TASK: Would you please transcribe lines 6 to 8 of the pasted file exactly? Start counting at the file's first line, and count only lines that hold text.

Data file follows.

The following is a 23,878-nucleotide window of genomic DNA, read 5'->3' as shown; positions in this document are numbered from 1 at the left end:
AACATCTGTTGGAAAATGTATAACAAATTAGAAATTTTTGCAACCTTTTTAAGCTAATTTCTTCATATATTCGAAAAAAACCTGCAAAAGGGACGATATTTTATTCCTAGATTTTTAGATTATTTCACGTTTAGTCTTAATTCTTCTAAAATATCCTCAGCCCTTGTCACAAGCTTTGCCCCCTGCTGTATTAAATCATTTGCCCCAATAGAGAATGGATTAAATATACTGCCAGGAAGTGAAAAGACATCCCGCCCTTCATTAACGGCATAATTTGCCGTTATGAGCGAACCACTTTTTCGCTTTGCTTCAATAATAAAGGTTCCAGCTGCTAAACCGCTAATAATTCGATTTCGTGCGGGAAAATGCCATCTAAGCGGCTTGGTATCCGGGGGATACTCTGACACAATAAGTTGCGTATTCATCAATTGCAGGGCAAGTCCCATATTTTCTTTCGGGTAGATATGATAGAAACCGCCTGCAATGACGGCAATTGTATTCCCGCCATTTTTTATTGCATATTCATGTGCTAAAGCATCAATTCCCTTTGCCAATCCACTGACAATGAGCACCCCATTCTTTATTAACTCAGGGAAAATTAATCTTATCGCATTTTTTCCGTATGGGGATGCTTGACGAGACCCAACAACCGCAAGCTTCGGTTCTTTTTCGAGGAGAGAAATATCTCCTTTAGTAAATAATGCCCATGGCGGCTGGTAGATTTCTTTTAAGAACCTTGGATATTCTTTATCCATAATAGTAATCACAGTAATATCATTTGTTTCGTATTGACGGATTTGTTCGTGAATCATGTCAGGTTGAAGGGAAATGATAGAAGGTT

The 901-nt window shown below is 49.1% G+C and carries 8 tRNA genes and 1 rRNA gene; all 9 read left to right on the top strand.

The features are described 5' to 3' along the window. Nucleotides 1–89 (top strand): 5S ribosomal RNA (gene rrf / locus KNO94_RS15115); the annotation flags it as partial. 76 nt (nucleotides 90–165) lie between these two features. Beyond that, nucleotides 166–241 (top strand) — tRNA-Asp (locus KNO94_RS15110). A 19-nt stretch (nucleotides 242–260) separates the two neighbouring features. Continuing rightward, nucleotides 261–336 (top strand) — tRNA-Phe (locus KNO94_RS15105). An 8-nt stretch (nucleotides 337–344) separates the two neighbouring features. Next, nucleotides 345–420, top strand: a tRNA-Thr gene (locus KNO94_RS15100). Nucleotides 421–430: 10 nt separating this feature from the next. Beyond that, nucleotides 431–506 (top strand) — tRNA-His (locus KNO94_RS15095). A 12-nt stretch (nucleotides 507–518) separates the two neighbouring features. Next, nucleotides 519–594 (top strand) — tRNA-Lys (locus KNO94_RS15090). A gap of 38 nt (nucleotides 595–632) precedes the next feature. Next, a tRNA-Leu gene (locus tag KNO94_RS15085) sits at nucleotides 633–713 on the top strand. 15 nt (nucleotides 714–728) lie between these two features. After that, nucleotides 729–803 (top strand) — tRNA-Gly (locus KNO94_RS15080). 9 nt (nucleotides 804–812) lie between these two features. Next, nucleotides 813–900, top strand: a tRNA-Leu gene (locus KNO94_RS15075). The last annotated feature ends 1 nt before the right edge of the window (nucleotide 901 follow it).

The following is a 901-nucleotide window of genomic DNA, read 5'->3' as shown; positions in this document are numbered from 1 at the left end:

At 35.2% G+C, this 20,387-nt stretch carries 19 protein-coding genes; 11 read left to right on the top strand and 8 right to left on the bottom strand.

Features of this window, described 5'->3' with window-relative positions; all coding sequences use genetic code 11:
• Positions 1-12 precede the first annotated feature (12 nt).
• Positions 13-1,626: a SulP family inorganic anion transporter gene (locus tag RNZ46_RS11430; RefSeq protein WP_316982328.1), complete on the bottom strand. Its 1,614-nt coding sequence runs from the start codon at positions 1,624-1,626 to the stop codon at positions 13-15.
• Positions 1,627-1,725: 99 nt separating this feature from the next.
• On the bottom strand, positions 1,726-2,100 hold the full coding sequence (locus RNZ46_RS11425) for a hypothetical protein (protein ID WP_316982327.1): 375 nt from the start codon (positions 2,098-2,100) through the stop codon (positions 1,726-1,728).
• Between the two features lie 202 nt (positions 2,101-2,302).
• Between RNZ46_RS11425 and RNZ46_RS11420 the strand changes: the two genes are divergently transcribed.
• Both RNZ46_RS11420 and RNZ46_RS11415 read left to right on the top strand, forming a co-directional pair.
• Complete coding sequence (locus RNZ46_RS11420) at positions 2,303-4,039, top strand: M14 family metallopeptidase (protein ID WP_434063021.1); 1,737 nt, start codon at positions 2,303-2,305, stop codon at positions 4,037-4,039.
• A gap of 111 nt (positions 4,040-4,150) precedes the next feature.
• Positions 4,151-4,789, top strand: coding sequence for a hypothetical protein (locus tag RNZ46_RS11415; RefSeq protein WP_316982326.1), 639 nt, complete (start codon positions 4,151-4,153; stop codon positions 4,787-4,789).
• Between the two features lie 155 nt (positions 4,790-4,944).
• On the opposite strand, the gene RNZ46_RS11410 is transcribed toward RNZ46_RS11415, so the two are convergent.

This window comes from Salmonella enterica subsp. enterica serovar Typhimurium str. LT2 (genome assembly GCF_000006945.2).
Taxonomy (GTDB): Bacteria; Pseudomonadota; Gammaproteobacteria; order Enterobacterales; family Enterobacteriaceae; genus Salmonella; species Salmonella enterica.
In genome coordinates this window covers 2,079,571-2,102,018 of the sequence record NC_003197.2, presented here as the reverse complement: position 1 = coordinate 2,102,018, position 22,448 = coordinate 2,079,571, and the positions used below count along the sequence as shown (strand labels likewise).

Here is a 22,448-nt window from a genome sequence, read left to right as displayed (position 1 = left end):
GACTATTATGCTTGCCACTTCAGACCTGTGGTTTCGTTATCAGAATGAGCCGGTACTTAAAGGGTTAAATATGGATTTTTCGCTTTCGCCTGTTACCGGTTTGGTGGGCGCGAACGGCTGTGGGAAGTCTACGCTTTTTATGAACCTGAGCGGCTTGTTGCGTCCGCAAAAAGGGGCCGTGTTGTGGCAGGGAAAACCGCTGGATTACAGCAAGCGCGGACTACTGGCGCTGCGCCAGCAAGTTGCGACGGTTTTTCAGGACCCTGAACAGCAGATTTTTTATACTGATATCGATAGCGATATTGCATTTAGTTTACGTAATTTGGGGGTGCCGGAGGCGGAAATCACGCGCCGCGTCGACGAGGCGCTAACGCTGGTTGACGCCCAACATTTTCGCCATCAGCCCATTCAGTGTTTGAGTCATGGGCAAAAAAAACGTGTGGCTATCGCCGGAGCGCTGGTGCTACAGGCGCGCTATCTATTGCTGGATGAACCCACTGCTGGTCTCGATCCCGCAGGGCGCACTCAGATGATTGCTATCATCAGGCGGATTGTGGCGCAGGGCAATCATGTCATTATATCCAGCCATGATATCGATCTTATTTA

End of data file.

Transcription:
At 35.2% G+C, this 20,387-nt stretch carries 19 protein-coding genes; 11 read left to right on the top strand and 8 right to left on the bottom strand.

Features of this window, described 5'->3' with window-relative positions; all coding sequences use genetic code 11:
• Positions 1-12 precede the first annotated feature (12 nt).